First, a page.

by Steffan Semurath
In the Caribbean, LED(light emitting diode) lighting has only just begun to take off in both the commercial and residential markets. When the United States Congress passed the Energy Independence and Security Act in 2007, many lighting manufacturers were forced to develop alternatives to their less efficient bread-and-butter incandescent products. Traditional lighting, which include incandescent, fluorescent, HID, halogen, neon, and other filament and gas-based technologies, were produced mainly by a few major manufacturers. The science behind the technology in addition to the manufacturing intensiveness, made it difficult for just anyone to break into the market.
However, LED lighting has changed all of that. LED lights are simple electronics, and there is really no complex science behind it. Light is produced when an electrical current passes through semiconductor material which illuminates a light source we call LEDs. The heat is absorbed into a heat sink (LEDs do produce heat). Now we’re in 2015 and there are now thousands of companies in every corner of the globe making and selling LED lighting. So how do you know if you’re getting a quality product?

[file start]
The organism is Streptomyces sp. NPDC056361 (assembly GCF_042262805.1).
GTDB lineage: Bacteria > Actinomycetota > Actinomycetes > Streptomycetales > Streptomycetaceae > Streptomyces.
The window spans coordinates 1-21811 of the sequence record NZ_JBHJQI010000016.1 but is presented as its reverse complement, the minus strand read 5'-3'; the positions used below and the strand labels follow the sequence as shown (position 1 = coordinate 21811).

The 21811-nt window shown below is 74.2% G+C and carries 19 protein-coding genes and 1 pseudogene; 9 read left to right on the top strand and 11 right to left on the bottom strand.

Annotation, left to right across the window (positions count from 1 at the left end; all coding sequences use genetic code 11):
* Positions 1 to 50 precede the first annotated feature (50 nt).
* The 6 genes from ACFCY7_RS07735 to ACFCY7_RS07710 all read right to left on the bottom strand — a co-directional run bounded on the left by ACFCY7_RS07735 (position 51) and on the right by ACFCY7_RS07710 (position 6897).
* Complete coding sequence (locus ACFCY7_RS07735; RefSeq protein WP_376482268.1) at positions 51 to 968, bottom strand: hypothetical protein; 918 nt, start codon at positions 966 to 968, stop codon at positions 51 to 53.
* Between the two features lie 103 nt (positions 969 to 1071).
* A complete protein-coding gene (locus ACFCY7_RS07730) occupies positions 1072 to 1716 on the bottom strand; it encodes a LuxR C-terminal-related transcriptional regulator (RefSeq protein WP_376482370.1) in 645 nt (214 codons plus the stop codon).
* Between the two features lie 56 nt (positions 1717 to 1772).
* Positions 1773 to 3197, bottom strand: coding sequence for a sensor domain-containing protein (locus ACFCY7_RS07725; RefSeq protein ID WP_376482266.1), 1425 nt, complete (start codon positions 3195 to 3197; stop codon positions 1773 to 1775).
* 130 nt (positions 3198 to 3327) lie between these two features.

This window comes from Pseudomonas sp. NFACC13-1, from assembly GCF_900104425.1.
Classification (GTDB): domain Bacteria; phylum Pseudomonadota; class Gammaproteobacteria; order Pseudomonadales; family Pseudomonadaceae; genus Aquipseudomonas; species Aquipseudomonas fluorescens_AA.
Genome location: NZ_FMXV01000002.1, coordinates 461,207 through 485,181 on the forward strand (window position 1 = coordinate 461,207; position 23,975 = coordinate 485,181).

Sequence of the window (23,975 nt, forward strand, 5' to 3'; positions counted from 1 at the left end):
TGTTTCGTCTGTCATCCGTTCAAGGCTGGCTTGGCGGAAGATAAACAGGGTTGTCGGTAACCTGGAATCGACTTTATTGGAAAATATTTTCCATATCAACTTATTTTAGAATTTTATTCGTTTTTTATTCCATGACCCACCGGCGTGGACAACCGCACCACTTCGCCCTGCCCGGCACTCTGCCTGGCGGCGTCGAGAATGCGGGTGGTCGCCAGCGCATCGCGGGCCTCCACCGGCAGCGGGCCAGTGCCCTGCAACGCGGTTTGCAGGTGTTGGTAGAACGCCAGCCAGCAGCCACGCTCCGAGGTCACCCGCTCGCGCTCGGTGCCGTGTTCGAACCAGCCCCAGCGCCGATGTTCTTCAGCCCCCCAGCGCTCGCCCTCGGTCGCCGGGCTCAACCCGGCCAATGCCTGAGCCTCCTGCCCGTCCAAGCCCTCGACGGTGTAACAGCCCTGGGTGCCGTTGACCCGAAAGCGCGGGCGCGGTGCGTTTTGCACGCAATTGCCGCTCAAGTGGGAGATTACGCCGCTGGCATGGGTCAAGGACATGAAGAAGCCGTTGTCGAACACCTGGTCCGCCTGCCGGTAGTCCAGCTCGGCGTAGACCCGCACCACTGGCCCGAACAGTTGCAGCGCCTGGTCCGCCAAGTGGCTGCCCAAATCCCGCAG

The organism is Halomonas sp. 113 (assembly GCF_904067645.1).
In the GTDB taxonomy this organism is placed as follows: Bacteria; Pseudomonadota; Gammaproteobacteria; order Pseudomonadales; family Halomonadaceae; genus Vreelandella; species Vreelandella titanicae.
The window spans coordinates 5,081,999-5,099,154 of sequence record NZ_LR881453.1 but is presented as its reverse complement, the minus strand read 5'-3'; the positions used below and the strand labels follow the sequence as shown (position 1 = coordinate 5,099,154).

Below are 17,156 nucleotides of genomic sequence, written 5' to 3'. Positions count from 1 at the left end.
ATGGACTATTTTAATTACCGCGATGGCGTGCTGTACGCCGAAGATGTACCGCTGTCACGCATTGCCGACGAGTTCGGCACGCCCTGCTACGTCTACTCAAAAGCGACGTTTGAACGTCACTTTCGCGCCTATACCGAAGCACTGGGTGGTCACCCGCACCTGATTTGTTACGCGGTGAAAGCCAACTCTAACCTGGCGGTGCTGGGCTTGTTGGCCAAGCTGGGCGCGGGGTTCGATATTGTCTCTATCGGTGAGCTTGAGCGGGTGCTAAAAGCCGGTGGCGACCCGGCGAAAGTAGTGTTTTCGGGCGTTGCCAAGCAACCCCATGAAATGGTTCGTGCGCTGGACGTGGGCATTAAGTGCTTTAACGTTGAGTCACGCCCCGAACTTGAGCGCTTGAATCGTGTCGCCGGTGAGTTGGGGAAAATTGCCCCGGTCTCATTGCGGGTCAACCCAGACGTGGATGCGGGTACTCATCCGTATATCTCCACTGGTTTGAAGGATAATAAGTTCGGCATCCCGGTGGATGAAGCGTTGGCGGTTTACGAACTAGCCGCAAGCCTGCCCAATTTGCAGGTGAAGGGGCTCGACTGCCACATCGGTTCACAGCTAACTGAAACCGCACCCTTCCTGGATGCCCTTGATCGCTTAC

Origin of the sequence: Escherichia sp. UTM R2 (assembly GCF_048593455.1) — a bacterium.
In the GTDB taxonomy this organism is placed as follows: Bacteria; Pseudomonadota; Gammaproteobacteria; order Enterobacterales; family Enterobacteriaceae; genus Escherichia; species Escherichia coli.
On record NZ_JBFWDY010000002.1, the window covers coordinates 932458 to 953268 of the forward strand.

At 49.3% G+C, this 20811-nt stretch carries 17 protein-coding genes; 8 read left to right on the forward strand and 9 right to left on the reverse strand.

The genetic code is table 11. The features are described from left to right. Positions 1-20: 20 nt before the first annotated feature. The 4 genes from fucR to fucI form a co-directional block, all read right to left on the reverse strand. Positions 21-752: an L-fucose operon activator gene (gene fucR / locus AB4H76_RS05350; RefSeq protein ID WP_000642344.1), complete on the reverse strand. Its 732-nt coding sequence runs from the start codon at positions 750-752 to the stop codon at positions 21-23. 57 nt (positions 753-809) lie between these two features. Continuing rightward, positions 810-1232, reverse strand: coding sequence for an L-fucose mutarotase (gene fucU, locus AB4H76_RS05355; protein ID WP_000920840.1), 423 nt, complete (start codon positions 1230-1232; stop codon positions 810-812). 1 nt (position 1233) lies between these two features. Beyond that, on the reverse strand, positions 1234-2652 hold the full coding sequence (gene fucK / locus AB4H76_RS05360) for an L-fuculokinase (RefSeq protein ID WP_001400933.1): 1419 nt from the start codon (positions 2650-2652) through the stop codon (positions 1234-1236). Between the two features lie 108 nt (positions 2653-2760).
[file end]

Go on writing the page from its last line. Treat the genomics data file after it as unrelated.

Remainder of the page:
Unfortunately the answer is not so simple, and because most LED lights cost many times what you’d pay for a traditional equivalent, it does matter. People frequently ask, should I look at the chip and driver being used? Should I look at through the LM-79 and LM-80 data? Should I just buy a big name brand? Having spent 3 years working with LED lighting products for a several major manufacturers, here is my advice.
Pay attention to Labelling
Labels like UL or ETL, Lighting Facts, Design Lights Consortium or Energy Star are things you ought to keep an eye out for. If the manufacturer has gone to the trouble of getting the safety certification for the US, then you know it is designed for this market’s mechanical and electrical requirements for safety, which in most cases surpasses that of the enforced standards of the Caribbean. While the safety mark does not guarantee reliability of a product, if they’ve also gone to the lengths of getting their products recognized by Energy Star or DLC, their products probably aren’t completely horrible.